When Batman was first written, one name was attached to his creation: Bob Kane. Bob's name appeared in every Batman comic, without any other creator noted. However, this is not true. Bill Finger, a Depression-era, New York resident, had a lot to do with it, too. In fact, according to Marc Tyler Nobleman's breakthrough biography Bill the Boy Wonder: The Secret Co-Creator of Batman, Bill was responsible for the majority of the Batman persona we see today.
It's a bird . . . it's a plane . . . it's Siegel and Shuster!
Marc Tyler Nobleman likes comic books. Actually, he loves comic books. And, he loves the histories of his comic-book writers. On Saturday, September 9, from 3:00-4:00 at England Run Branch, Mr. Nobleman will be joining us as part of the University of Mary Washington's Great Lives series to talk about his beloved superheroes, the books he has written, and the inspiration he continues to receive from creators such as Bill Finger, Jerry Siegel, and Joe Shuster.
The most famed and prolific area of science fiction is the planetary adventure, featuring strange environments, exotic alien races, and massive battle scenes. Many of the most popular science fiction universes, such as Star Wars, Star Trek, and Avatar, take place in these environments. Most of these universes owe their existence to the adventure fiction of one author.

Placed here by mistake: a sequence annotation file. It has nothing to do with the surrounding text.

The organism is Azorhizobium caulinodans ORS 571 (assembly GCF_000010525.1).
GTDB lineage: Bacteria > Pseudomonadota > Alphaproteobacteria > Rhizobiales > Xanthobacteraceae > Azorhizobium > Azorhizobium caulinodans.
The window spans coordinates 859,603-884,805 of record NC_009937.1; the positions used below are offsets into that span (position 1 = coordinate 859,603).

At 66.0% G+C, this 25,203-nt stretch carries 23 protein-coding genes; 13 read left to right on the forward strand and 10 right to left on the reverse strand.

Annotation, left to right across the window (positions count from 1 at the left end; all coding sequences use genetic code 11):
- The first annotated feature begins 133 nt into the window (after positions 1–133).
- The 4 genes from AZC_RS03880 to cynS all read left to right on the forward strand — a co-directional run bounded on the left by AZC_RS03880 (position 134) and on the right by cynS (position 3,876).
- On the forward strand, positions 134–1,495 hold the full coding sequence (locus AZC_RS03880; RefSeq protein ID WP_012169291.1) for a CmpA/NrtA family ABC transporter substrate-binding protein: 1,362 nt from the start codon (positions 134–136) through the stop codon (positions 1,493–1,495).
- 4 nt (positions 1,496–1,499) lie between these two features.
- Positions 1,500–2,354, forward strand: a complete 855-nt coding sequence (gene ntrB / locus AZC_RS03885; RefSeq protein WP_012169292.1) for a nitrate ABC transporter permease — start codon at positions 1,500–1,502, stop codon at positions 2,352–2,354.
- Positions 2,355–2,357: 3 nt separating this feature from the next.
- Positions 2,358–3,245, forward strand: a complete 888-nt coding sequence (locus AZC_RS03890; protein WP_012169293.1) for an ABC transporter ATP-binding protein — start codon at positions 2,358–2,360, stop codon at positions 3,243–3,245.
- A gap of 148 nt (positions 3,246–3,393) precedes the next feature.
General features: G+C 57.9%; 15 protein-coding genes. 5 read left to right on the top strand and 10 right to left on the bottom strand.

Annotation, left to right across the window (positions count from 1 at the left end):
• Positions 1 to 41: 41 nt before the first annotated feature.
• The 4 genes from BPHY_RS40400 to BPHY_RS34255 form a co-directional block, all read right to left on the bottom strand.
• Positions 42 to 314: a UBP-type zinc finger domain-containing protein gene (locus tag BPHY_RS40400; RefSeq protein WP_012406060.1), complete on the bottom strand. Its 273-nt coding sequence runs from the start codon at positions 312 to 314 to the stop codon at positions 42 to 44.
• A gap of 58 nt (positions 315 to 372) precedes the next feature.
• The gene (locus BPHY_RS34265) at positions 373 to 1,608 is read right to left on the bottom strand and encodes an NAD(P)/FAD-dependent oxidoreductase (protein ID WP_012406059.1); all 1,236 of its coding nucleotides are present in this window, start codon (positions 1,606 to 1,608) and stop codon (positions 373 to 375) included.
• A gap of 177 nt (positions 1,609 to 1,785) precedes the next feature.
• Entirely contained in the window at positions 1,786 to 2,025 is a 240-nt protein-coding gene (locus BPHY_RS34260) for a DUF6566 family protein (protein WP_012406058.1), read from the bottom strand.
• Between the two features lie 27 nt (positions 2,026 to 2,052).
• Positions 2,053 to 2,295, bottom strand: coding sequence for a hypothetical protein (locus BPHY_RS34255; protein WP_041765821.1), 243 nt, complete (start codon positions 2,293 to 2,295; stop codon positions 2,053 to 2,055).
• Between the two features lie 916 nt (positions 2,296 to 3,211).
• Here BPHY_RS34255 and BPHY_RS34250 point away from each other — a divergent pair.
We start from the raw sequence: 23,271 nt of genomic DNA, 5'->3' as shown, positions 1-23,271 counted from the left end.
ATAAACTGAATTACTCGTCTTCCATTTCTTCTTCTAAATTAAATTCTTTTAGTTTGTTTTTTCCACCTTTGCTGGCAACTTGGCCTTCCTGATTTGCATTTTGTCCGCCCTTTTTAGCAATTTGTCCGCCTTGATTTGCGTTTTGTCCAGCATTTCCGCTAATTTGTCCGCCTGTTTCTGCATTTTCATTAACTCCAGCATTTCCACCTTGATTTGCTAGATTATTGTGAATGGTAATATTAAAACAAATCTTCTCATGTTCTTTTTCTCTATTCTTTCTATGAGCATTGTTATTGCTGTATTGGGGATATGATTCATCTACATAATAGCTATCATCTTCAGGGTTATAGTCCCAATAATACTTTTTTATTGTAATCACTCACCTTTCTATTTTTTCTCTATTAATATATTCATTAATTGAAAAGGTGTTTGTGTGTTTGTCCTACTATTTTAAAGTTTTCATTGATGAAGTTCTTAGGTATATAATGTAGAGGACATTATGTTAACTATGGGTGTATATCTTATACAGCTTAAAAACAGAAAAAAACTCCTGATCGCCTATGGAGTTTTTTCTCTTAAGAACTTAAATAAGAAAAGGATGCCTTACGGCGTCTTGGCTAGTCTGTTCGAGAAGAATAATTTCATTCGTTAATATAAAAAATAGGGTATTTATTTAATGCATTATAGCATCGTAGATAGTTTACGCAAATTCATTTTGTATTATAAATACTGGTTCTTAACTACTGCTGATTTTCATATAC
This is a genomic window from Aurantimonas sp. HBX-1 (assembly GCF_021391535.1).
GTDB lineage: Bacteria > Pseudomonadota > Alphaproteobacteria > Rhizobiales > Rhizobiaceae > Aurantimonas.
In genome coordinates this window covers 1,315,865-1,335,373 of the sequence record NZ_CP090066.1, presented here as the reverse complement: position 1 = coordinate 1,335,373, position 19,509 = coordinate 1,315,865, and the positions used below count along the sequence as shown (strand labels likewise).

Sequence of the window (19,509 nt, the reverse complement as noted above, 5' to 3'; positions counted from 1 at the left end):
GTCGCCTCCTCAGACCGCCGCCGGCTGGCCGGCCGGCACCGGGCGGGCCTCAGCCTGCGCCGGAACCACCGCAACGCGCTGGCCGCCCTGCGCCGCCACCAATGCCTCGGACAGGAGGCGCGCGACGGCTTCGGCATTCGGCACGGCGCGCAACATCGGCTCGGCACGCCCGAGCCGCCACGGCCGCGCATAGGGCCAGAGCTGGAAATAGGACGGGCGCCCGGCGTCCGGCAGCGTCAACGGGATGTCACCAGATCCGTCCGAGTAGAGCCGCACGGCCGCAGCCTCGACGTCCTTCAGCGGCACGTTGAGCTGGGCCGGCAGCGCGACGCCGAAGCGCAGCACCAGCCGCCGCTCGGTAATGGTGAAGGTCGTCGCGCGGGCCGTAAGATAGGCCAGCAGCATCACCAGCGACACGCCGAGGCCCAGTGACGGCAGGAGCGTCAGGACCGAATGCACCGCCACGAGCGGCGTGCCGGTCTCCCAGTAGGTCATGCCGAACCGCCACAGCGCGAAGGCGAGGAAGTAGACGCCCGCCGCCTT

When the vaudevillians came to summer in Bluffton, they brought with them an elephant, a zebra, and a young actor named Buster Keaton. Henry Harrison is a regular kid from the nearby town. Upon meeting the showbiz folks, Henry is entranced by their world of gags and tricks.
In El Deafo, author Cece Bell loses her hearing at age four. Despite this sudden tragedy, Bell's graphic novel memoir is an inspiring and even entertaining look at her childhood. Most importantly, it clearly explains navigating life in ways that would not occur to hearing people.
Writer and artist Box Brown tracked down interviews with professional wrestlers to craft a graphic novel that celebrates the legend of Andre the Giant while also acknowledging the foibles of this fascinating figure.